HF:  We have Troy who plays drums for us. This is kind of a recent lineup with Jaron playing bass, and Cinderella's offspring (Sebastian on guitar.) What's the male Cinderella?  I don't know, but he's awesome and we like him. I'm not married and I don't have any kids, not for lack of practicing.  To do something like this for this long you have to be just completely in love with it or just too stupid to know when to quit, and I think I have a little bit of both. As long as there are still people trickling in, I'll always do it because I still think I've got something new to offer and I think that there's people out there that like it and I definitely enjoy doing it.  I'd rather do that then make 5 billion dollars and hate my life.

 

That kind of answers my next question. I was going to say, what kept you going to keep the dream alive?

 

HF:  I guess with anything like this, you always feel like around the bend is the next plateau.  You kind of have to be a little bit overly optimistic and a little bit naive to a sense because it's the hope that things will get better or bigger or newer whatever it is that that keeps us all going in anything. You know, it's what keeps people in relationships in different forms.  To me, the one constant for sure is that I know when I can capture a sincere moment in a song. I go back and listen to my stuff and I'm really proud of it and I know that it is all of me in there.  It was definitely something that I gave my all to, at least with my heart and emotion.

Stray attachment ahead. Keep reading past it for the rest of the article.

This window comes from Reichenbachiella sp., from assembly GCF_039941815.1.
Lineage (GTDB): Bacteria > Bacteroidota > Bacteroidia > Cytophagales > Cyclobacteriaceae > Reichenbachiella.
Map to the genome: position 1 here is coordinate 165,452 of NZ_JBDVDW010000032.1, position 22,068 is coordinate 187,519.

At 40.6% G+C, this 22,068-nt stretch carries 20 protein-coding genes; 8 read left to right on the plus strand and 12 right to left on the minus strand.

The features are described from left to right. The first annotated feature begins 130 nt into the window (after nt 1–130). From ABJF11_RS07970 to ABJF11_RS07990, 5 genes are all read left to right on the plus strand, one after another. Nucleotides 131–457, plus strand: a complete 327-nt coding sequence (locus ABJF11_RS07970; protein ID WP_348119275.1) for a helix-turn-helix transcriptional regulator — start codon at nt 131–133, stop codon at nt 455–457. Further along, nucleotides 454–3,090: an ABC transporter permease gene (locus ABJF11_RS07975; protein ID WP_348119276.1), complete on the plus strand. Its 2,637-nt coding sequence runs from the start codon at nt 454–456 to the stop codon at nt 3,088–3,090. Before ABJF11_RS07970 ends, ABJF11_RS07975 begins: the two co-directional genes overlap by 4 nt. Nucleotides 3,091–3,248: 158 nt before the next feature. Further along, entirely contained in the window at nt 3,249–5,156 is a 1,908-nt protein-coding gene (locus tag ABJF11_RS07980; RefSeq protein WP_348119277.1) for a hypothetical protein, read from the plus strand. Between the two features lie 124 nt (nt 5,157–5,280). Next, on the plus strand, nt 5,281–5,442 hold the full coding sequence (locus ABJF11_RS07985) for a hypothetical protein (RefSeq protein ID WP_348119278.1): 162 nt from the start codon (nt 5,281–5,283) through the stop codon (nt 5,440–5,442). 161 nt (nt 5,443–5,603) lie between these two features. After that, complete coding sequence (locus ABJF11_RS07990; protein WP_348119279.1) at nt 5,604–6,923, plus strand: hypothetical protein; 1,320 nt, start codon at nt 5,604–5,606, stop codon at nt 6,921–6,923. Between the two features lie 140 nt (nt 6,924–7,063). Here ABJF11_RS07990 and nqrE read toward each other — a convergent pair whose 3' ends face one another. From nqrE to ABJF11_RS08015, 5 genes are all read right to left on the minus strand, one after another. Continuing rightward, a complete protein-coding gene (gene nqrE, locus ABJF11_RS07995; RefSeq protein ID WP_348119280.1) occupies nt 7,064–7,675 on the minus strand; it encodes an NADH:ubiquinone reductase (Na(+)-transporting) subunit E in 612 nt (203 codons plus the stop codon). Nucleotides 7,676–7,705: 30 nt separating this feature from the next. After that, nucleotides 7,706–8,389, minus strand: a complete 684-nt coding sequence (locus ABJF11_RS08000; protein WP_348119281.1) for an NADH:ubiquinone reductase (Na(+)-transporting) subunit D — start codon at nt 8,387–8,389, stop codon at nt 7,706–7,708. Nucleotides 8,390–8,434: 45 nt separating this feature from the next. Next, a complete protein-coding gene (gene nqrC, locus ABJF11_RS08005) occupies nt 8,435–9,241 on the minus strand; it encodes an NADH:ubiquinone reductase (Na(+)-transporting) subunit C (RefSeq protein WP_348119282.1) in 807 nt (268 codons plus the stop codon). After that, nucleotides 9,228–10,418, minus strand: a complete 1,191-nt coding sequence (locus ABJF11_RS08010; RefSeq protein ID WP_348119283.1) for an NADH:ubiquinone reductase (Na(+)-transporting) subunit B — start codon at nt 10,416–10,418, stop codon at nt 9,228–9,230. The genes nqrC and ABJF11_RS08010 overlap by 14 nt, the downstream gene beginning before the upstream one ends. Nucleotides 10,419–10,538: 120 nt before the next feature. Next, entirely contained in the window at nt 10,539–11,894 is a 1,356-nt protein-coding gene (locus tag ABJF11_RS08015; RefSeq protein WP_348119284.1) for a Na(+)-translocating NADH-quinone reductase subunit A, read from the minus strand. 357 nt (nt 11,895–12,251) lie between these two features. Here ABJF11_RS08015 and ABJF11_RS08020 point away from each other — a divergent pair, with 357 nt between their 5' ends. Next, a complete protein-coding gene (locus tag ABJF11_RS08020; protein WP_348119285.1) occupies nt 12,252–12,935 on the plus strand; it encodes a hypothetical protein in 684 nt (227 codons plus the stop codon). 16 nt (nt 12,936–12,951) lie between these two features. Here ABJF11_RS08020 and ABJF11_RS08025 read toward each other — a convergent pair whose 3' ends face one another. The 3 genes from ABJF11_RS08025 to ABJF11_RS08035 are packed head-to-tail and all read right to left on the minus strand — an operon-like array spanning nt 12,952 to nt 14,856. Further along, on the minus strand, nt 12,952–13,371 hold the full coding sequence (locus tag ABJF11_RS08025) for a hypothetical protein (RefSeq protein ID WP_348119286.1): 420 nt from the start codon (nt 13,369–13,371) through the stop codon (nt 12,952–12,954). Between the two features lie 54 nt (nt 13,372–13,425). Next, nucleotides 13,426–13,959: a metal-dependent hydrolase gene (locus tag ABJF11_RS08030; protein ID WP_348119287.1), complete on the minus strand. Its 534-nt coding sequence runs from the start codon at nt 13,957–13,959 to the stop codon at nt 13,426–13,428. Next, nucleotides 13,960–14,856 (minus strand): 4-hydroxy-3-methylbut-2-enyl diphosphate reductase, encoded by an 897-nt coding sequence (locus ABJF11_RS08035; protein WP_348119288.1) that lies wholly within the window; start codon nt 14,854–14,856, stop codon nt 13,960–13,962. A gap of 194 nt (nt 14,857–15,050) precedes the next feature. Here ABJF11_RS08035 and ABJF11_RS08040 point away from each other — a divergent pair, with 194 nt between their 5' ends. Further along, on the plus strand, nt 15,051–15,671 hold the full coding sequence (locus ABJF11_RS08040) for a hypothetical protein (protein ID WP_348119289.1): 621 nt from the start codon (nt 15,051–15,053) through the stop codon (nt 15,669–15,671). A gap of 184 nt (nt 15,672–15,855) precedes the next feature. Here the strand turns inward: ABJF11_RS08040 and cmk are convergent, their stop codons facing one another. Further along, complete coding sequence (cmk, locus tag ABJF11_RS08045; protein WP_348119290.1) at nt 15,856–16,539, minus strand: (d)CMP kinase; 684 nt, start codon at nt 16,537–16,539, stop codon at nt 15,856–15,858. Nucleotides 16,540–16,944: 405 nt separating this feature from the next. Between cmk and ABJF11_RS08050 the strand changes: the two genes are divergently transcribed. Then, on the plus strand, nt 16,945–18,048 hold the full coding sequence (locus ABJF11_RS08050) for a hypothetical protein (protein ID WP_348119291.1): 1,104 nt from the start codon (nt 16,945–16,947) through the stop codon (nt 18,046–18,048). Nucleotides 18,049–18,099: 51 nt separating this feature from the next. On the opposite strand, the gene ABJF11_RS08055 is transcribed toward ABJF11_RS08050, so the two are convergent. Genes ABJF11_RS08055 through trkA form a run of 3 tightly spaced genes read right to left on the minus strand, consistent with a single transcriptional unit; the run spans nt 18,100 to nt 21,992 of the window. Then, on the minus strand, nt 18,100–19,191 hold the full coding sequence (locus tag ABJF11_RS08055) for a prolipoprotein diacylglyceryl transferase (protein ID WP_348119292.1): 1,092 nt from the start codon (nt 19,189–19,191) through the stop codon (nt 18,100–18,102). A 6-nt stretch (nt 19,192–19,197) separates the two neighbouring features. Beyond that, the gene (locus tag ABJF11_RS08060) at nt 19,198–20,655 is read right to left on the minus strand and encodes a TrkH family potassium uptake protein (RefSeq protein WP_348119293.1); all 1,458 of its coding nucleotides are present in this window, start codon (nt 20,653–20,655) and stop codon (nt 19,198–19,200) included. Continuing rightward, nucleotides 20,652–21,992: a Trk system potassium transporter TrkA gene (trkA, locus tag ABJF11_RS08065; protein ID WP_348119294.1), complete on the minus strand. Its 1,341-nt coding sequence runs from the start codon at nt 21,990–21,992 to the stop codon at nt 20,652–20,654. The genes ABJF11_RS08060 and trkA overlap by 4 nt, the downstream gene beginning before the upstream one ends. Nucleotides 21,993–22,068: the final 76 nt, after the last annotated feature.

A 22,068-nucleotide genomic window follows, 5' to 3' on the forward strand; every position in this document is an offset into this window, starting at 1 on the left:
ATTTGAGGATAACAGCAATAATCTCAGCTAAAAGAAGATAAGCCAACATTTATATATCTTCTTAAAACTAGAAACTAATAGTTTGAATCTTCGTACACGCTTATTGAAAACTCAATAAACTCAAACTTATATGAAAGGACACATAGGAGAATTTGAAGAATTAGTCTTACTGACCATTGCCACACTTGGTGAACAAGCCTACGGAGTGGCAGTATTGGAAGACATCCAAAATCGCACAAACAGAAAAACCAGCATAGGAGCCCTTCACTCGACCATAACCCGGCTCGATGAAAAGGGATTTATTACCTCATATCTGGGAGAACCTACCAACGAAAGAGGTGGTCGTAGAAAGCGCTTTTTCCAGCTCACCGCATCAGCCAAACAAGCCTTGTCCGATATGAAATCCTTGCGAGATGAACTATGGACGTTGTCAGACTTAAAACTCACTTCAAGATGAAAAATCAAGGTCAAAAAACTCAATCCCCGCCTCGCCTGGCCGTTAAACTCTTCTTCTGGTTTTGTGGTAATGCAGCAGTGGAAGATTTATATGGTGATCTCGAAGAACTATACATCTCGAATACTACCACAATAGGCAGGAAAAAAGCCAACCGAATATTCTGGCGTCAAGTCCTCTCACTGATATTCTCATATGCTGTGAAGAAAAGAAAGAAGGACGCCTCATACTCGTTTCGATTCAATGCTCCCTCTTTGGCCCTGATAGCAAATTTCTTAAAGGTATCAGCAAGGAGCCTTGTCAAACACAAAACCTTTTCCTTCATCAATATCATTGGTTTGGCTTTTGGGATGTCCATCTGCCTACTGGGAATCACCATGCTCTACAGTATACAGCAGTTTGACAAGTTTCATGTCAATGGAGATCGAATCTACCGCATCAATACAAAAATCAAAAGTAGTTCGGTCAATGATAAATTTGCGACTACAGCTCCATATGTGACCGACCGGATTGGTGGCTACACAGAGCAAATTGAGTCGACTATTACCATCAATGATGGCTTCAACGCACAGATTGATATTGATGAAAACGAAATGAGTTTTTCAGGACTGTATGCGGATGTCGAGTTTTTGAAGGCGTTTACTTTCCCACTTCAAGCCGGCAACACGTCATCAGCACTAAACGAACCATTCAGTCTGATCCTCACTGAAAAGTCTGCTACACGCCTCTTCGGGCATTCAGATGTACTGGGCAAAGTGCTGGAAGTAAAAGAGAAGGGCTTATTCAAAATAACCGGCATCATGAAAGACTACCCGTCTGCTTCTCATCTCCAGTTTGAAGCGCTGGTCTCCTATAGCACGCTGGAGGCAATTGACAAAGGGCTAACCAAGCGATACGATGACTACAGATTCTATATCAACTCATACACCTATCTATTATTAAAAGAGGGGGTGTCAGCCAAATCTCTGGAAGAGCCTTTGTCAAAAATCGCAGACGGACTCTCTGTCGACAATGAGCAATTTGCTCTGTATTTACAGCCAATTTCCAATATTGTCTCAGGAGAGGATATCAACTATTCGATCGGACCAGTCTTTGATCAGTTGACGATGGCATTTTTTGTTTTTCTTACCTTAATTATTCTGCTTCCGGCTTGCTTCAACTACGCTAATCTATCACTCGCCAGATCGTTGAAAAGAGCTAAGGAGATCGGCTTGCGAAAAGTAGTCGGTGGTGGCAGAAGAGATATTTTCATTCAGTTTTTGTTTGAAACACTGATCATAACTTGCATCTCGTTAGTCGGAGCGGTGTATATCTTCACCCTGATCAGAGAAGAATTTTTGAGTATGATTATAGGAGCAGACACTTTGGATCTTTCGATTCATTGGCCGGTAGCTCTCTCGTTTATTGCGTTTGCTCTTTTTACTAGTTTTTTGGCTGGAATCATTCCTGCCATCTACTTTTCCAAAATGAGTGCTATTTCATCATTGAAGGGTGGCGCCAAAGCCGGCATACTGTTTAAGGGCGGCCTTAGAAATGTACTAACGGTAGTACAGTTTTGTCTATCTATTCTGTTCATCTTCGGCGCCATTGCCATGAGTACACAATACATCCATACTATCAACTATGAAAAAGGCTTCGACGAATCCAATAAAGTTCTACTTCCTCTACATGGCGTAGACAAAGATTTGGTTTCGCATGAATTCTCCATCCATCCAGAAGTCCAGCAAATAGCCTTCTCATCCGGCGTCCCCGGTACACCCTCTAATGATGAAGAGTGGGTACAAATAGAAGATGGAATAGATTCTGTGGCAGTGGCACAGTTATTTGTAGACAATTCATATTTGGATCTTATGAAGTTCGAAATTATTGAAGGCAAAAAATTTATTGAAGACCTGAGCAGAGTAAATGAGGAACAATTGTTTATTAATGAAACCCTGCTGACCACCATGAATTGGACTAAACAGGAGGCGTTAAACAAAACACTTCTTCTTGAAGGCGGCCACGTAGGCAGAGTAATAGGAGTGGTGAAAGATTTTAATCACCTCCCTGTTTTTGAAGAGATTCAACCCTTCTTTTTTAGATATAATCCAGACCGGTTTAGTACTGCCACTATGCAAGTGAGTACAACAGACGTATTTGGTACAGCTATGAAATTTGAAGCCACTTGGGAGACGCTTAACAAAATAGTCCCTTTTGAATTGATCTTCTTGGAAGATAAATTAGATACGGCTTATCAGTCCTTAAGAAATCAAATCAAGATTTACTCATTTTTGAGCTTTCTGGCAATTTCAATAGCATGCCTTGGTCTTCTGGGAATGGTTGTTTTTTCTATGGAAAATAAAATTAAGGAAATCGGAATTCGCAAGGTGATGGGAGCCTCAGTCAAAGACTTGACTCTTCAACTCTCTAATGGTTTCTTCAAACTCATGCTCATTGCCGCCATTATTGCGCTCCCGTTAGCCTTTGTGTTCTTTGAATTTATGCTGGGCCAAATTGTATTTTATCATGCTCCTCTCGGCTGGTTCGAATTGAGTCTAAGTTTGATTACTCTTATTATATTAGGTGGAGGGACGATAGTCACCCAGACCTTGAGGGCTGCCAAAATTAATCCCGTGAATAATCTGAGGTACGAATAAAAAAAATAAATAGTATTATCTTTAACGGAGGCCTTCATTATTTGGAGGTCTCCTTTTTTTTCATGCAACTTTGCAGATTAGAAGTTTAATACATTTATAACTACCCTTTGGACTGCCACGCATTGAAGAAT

And I think your music is kind of making a comeback. Rock kind of died out a little and metal took very for awhile.